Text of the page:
Regarding the Feb. 2 Baptist Standard article describing the effort needed to rebuild the United States refugee resettlement system, I’d like to begin at the end of the piece.
“Pastors and churches are eager to serve and pick back up where they left off,” noted Travis Wussow of the Southern Baptist Convention’s Ethics & Religious Liberty Commission.
Rebuilding the system will take more than a presidential executive order. More is needed than re-staffing by World Relief and other refugee sponsoring agencies. Churches will fulfill a major role in refugee resettlement by providing hospitality at the local level.
Since the influx of refugees following the fall of Vietnam, the United States has provided refuge for millions of persons fleeing war and persecution. That refuge has resulted from a team effort by government, nonprofits, churches and individuals. Many churches in Texas and beyond have played a crucial role in helping refugees resettle in the past 50 years by meeting a variety of needs.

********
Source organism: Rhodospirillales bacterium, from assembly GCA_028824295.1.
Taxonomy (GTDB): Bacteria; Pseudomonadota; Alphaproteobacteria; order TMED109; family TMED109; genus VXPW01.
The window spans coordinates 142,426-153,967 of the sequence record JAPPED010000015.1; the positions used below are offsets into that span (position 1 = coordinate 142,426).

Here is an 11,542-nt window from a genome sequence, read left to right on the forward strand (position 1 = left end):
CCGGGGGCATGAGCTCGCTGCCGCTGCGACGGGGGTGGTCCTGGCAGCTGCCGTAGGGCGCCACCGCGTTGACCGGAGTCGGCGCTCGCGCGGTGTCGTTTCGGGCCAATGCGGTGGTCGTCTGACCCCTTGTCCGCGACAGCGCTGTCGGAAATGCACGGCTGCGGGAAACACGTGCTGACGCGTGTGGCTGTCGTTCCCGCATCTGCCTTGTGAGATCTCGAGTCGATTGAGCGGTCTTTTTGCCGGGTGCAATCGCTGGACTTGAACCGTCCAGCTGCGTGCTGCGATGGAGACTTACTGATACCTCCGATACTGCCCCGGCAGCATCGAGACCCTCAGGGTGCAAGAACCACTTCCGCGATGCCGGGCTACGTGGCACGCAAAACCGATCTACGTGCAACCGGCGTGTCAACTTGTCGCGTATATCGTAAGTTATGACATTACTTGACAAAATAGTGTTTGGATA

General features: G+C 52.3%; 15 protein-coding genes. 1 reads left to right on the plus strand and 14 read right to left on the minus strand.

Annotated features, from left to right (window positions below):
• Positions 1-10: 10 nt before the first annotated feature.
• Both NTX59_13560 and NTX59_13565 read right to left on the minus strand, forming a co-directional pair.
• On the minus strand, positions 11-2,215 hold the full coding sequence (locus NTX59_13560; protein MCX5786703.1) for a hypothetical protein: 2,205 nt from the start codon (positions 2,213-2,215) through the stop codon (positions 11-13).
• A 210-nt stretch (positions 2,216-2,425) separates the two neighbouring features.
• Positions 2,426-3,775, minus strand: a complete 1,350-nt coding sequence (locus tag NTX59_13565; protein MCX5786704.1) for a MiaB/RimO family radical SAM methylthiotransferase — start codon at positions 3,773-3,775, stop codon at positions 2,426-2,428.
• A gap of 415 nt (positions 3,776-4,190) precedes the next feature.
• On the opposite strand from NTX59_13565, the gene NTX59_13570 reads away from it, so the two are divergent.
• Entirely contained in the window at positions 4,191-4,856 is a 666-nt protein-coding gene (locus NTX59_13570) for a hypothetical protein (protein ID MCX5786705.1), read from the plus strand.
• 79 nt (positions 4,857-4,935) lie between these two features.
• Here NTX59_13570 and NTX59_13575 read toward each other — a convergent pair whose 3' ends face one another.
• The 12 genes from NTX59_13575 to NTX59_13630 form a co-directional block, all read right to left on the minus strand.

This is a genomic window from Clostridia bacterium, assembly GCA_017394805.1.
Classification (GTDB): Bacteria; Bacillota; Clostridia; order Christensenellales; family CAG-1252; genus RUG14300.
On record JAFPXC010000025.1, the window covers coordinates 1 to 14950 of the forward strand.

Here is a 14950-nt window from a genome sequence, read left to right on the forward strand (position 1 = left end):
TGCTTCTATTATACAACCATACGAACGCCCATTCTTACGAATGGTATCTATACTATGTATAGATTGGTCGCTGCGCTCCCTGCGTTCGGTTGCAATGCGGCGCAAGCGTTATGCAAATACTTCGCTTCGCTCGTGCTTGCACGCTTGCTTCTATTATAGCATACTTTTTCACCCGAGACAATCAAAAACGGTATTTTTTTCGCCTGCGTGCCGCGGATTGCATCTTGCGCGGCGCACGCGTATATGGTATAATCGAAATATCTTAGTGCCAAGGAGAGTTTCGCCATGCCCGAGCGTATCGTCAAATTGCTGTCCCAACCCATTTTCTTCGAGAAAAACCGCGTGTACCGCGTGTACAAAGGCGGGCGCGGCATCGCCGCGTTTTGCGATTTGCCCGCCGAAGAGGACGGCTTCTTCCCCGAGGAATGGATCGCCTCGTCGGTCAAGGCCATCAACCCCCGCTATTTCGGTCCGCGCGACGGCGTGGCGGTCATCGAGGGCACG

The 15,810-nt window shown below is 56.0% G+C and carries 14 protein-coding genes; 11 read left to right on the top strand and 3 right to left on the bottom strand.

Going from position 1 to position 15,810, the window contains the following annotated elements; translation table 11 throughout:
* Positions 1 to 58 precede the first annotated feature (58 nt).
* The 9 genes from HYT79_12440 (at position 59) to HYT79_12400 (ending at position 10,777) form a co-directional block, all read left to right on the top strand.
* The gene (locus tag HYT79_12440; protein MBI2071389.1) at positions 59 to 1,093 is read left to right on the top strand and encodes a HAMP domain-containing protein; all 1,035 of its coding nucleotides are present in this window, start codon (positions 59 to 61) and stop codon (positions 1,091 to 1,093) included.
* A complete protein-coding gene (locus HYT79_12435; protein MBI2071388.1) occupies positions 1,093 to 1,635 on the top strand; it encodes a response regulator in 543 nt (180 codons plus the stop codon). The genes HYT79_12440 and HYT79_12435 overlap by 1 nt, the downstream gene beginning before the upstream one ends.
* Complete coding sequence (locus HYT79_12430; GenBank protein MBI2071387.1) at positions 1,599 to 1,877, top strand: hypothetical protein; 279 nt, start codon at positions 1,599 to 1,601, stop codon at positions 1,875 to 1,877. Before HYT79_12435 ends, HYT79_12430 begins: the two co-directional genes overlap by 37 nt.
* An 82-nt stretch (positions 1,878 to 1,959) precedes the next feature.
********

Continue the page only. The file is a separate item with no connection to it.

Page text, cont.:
From the Panhandle to Palacios and from East Texas to El Paso, Texas Baptist churches and others have taken seriously the mandate to welcome the stranger. Volunteers have provided instruction in English for refugees in many settings, but ministry has not stopped at the end of class. Caring volunteers have helped refugee families find jobs, furnish apartments and provide for the educational needs of their children. Let’s get ready!
Lester Meriwether, executive director